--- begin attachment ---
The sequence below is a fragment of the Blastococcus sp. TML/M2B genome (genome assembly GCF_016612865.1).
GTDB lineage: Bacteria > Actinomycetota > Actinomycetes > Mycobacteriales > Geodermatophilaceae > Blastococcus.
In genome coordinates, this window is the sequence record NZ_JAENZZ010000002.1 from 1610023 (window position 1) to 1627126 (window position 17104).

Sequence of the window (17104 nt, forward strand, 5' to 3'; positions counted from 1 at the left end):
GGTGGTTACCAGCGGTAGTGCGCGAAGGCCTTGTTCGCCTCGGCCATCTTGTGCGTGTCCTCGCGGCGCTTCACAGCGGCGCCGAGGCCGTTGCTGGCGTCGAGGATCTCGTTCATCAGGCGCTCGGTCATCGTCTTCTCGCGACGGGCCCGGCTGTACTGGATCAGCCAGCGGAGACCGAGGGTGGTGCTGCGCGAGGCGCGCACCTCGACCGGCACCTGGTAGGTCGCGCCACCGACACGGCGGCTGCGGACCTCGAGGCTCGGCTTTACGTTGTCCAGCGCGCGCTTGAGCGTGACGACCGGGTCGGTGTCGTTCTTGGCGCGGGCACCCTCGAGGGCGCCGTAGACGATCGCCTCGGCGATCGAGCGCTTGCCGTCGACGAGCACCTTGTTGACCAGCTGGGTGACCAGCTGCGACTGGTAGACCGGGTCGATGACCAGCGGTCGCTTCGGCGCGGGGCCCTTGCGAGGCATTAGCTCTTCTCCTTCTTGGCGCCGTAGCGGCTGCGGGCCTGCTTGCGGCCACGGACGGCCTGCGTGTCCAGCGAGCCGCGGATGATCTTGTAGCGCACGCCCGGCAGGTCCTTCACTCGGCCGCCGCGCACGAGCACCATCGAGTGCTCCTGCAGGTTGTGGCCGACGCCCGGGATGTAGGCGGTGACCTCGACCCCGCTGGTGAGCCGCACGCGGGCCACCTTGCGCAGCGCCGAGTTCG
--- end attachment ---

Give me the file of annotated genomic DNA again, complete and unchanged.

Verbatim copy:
The sequence below is a fragment of the Blastococcus sp. TML/M2B genome (genome assembly GCF_016612865.1).
GTDB lineage: Bacteria > Actinomycetota > Actinomycetes > Mycobacteriales > Geodermatophilaceae > Blastococcus.
In genome coordinates, this window is the sequence record NZ_JAENZZ010000002.1 from 1610023 (window position 1) to 1627126 (window position 17104).

Sequence of the window (17104 nt, forward strand, 5' to 3'; positions counted from 1 at the left end):
GGTGGTTACCAGCGGTAGTGCGCGAAGGCCTTGTTCGCCTCGGCCATCTTGTGCGTGTCCTCGCGGCGCTTCACAGCGGCGCCGAGGCCGTTGCTGGCGTCGAGGATCTCGTTCATCAGGCGCTCGGTCATCGTCTTCTCGCGACGGGCCCGGCTGTACTGGATCAGCCAGCGGAGACCGAGGGTGGTGCTGCGCGAGGCGCGCACCTCGACCGGCACCTGGTAGGTCGCGCCACCGACACGGCGGCTGCGGACCTCGAGGCTCGGCTTTACGTTGTCCAGCGCGCGCTTGAGCGTGACGACCGGGTCGGTGTCGTTCTTGGCGCGGGCACCCTCGAGGGCGCCGTAGACGATCGCCTCGGCGATCGAGCGCTTGCCGTCGACGAGCACCTTGTTGACCAGCTGGGTGACCAGCTGCGACTGGTAGACCGGGTCGATGACCAGCGGTCGCTTCGGCGCGGGGCCCTTGCGAGGCATTAGCTCTTCTCCTTCTTGGCGCCGTAGCGGCTGCGGGCCTGCTTGCGGCCACGGACGGCCTGCGTGTCCAGCGAGCCGCGGATGATCTTGTAGCGCACGCCCGGCAGGTCCTTCACTCGGCCGCCGCGCACGAGCACCATCGAGTGCTCCTGCAGGTTGTGGCCGACGCCCGGGATGTAGGCGGTGACCTCGACCCCGCTGGTGAGCCGCACGCGGGCCACCTTGCGCAGCGCCGAGTTCG